My Lords, it is a pleasure to follow the noble Lord, Lord Parekh, who is a senior scholar in my field. I, too, would like to thank the noble Lord, Lord Fowler, for introducing this debate. I listened to his eloquent speech with great interest, and it provoked me into changing certain opinions I had before coming into this Chamber.
I want to focus briefly on the current situation in Iraq. The latest American figures suggest civilian that deaths are down 75 per cent on a year ago. Last month, the overall number of deaths, including among Iraqi and allied forces, may have been the lowest since the war began. I agree with noble Lords on all sides of this Chamber who have stressed that the situation is still precarious. There is much that is in doubt. In particular, there is the political issue of the ability of the al-Maliki Government to reach out to Sunni interests, transcend sectarian identification and develop a genuine Iraqi identity. There is also the current state of play among those Sunni tribes that have moved away from al-Qaeda—in a development that has been enormously important and positive for Iraq—and the proper integration of those tribes eventually into genuine Iraqi armed forces. These questions remain unsettled. There is apparent considerable improvement, despite the violence of recent days. There is no certainty, but there is the possibility that we could not have talked about a year ago that the battle of Baghdad, brutal though is has been, has been won. I have lived in a city in which grisly sectarian bombing and slaughter was the order of the day. Eventually something switches and a tipping point is reached. We have not quite reached that point in Baghdad, but we are at a point where we might think it can be reached, and where we can talk about stability in a country with tremendous oil resources, which will be hugely to its advantage in the next few years.
Despite this improvement, there is one area that has already been discussed by a number of noble Lords in which we have to acknowledge great difficulty, and that is the condition of women, particularly in the Basra area. Just before Christmas, the police chief talked of 50 recent murders of women by religious zealots. In the past two days, I have met a delegation from the Iraqi Women's League, who suggested that murderous attacks on women in the Basra area were running at one a day. I add my voice to those of other noble Lords in asking the Minister to outline the Government's attitude to the situation in Basra. This Government has a particular responsibility. We would be grateful for a response from the Government on the plight of women in Iraq.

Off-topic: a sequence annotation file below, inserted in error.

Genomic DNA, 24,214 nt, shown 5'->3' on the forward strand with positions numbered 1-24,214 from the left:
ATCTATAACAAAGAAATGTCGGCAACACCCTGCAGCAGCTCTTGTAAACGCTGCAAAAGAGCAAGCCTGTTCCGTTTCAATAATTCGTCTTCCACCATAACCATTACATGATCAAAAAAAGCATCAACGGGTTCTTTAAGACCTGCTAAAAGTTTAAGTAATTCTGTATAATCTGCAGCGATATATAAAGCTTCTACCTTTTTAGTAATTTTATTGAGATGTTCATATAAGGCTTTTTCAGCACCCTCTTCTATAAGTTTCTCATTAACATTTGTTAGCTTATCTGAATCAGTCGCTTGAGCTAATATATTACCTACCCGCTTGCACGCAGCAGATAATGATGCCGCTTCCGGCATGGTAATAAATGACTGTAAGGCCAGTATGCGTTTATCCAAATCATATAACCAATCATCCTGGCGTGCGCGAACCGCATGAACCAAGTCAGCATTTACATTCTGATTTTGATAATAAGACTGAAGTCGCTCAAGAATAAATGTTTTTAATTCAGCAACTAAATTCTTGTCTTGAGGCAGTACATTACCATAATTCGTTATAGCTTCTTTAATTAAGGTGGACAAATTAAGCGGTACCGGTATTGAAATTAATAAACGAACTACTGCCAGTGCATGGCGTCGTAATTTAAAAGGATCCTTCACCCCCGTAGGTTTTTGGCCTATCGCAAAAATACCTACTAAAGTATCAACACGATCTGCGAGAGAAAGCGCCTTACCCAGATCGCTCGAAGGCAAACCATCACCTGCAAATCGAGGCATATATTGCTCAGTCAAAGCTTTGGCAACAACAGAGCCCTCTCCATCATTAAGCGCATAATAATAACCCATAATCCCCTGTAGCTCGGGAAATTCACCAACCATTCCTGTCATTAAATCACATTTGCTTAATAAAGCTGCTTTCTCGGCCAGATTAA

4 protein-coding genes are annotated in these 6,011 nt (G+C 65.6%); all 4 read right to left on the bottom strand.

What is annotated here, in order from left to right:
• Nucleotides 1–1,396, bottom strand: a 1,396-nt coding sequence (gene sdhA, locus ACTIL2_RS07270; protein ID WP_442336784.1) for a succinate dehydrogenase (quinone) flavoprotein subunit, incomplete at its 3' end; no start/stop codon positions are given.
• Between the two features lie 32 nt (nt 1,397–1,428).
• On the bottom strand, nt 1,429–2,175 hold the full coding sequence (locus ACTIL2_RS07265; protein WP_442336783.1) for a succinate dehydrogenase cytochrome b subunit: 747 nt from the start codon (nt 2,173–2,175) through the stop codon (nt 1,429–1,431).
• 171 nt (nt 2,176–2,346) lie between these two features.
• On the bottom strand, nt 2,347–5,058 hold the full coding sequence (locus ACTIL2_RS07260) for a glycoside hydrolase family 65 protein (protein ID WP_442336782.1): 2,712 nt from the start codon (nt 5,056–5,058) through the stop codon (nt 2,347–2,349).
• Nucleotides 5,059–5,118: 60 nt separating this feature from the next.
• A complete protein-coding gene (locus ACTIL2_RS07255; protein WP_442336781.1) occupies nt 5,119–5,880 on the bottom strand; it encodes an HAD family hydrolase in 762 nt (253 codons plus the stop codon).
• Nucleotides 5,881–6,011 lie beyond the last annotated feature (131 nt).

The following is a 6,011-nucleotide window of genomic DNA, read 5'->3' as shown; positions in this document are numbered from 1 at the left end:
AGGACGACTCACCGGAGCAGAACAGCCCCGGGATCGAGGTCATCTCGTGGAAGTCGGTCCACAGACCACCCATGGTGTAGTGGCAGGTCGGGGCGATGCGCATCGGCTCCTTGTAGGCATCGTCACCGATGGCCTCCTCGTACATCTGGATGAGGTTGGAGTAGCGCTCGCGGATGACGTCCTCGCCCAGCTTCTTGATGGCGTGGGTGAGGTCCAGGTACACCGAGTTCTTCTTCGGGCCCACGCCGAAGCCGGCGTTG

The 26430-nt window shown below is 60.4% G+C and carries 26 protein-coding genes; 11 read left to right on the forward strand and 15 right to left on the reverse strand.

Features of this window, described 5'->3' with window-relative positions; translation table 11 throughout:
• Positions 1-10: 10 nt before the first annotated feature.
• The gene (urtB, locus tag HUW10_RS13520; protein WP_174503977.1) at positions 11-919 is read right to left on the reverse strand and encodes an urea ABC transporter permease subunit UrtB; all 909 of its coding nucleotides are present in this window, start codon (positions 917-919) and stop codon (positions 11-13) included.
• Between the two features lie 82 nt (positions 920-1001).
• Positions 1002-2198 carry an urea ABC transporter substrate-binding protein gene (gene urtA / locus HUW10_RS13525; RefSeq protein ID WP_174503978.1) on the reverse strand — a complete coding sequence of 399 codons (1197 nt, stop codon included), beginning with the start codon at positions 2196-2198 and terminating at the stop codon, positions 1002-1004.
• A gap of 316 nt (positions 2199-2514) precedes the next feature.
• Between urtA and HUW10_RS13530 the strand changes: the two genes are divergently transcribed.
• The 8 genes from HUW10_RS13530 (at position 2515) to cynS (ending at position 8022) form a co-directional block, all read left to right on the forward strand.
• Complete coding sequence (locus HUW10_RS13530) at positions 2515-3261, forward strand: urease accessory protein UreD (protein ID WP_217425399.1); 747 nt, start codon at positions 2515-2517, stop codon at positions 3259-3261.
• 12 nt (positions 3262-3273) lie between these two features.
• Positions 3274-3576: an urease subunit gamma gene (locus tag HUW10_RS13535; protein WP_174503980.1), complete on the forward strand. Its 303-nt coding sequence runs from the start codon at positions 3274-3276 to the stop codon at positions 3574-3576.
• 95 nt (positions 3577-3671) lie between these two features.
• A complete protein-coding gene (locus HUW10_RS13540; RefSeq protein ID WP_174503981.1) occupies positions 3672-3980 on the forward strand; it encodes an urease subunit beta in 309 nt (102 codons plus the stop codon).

The noble Lord, Lord Fowler, concentrated on the need for an inquiry. As the former historical adviser to the Bloody Sunday inquiry, I have to declare an interest. The Bloody Sunday inquiry's name was taken in vain. It is understandable that the noble Lord, Lord Fowler, among others, has said that we do not want a repeat of the Bloody Sunday inquiry, with the expense and the advantage that accrued to lawyers. As an historian, in no way will I defend lawyers. But I do say that this inquiry has taken so long principally because it is so very difficult to reach the truth about what happened in Derry on one afternoon in 1972. Many people believed before the inquiry was announced that they knew, and yet we are still struggling. I assure you that the noble and learned Lord, Lord Saville, has a genuine problem in reaching the truth—it has taken so long, because that is extremely difficult.